Objective: An impaired ability to sense and appropriately respond to insulin-induced hypoglycemia is a common and serious complication faced by insulin-treated diabetic patients. This study tests the hypothesis that insulin acts directly in the brain to regulate critical glucose sensing neurons in the hypothalamus to mediate the counterregulatory response to hypoglycemia.
Research Design and Methods: To delineate insulin actions in the brain, neuron-specific insulin receptor knockout (NIRKO) mice and littermate controls were subjected to graded hypoglycemic (100, 70, 50, and 30 mg/dL) hyperinsulinemic (20 mU.kg−1.min−1) clamps and non-hypoglycemic stressors (e.g., restraint, heat). Subsequently, counterregulatory responses, hypothalamic neuronal activation (with transcriptional marker c-fos), and regional brain glucose uptake (via 14C-2deoxyglucose autoradiography) were measured. Additionally, electrophysiological activity of individual glucose-inhibited (GI) neurons and hypothalamic glucosensing protein expression (GLUTs, glucokinase) were measured.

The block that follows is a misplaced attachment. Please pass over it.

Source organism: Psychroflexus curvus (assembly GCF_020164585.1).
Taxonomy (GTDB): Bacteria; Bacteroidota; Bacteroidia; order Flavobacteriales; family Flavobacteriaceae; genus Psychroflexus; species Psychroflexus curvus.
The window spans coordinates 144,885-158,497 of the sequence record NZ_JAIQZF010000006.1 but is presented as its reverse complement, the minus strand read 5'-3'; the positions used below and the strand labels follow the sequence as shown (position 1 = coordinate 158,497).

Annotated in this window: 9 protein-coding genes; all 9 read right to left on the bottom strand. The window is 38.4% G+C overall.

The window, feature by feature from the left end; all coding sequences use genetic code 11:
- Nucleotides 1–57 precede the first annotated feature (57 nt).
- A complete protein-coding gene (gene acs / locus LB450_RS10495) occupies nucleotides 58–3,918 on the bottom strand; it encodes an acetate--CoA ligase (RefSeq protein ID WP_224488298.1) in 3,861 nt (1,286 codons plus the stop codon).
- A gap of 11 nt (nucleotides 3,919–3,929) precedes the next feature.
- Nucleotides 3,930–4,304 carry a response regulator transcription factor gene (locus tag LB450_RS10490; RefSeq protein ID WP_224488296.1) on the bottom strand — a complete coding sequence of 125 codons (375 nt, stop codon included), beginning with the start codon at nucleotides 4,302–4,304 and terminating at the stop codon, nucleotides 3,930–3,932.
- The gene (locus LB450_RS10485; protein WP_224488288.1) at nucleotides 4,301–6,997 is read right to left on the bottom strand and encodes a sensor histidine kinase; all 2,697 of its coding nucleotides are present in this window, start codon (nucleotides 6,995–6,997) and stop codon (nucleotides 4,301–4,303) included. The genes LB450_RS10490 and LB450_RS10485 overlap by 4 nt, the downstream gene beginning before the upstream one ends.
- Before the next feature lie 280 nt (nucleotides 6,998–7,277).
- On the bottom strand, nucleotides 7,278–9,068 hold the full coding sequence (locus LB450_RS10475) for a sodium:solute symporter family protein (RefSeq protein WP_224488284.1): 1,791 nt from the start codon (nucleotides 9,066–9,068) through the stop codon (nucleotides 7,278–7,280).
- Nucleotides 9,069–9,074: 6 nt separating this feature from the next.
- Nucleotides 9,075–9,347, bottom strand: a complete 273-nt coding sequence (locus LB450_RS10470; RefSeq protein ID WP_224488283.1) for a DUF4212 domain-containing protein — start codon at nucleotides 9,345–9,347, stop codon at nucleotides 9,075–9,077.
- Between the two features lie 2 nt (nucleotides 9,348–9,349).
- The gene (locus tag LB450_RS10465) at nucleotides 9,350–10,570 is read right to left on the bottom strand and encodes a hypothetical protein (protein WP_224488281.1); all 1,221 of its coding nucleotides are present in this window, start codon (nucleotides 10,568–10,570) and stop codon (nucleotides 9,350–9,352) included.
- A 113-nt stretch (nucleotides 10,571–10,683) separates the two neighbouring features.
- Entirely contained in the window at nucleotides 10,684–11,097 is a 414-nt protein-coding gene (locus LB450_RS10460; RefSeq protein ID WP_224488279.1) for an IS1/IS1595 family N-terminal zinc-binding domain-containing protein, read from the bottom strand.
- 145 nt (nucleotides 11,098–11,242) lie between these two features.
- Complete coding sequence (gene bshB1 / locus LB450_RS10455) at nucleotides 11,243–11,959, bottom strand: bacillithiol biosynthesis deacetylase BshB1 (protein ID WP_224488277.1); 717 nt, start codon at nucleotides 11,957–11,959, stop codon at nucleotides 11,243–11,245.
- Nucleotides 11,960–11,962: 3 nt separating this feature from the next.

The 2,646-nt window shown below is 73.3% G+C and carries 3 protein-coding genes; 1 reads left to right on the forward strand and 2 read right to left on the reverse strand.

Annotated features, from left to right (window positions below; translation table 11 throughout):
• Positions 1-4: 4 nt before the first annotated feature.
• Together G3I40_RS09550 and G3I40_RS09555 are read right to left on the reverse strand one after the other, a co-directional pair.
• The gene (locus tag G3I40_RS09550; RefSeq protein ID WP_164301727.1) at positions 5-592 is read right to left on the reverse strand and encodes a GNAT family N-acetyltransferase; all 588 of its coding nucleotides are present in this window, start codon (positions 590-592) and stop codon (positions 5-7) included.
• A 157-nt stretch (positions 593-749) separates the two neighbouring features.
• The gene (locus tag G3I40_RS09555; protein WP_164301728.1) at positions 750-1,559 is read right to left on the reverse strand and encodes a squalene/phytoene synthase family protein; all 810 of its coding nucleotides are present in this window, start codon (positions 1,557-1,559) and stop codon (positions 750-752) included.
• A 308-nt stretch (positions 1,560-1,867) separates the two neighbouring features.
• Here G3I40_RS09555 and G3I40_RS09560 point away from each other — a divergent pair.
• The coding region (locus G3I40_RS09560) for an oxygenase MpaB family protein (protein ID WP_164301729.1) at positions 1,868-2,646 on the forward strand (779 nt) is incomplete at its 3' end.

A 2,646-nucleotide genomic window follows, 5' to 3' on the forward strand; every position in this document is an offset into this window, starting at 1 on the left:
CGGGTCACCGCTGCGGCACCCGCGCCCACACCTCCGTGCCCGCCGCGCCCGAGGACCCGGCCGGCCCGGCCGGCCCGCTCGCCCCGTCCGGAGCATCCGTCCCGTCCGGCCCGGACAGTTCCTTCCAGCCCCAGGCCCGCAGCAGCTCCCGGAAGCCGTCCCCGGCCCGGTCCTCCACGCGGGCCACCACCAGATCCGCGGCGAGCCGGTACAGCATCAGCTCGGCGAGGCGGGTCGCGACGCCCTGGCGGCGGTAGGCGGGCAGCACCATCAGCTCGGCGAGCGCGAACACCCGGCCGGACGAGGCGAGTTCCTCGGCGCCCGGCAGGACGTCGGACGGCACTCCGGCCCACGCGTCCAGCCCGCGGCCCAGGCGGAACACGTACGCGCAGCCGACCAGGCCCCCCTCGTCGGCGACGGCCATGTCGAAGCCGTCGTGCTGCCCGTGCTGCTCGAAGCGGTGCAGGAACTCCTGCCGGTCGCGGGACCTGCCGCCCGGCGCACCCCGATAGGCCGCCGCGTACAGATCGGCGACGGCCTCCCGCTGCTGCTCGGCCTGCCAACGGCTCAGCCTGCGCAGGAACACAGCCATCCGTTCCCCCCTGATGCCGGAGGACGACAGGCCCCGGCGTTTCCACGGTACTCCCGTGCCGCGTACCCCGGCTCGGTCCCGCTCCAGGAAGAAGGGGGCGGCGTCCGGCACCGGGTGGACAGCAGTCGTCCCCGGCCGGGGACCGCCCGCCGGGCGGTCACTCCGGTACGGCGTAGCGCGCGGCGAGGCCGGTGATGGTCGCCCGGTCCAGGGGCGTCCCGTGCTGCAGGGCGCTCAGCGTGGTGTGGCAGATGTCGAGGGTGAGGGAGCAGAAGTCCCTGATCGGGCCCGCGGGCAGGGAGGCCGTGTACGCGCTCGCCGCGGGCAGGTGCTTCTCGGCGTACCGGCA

Results: NIRKO mice revealed a glycemia-dependent impairment in the sympathoadrenal response to hypoglycemia and demonstrated markedly reduced (70%) hypothalamic c-fos activation in response to hypoglycemia, but not other stressors. GI neurons in the ventromedial hypothalamus of NIRKO mice displayed significantly blunted glucose responsiveness (membrane potential and input resistance responses were blunted 66% and 80%, respectively). Further, hypothalamic expression of the insulin-responsive glucose transporter 4, but not glucokinase, was reduced by 30% in NIRKO mice while regional brain glucose uptake remained unaltered.
Conclusions: Chronically, insulin acts in the brain to regulate the counterregulatory response to hypoglycemia by directly altering glucose sensing in hypothalamic neurons and shifting the glycemic levels necessary to elicit a normal sympathoadrenal response.
- Received March 22, 2010.
- Accepted June 4, 2010.
- Copyright © American Diabetes Association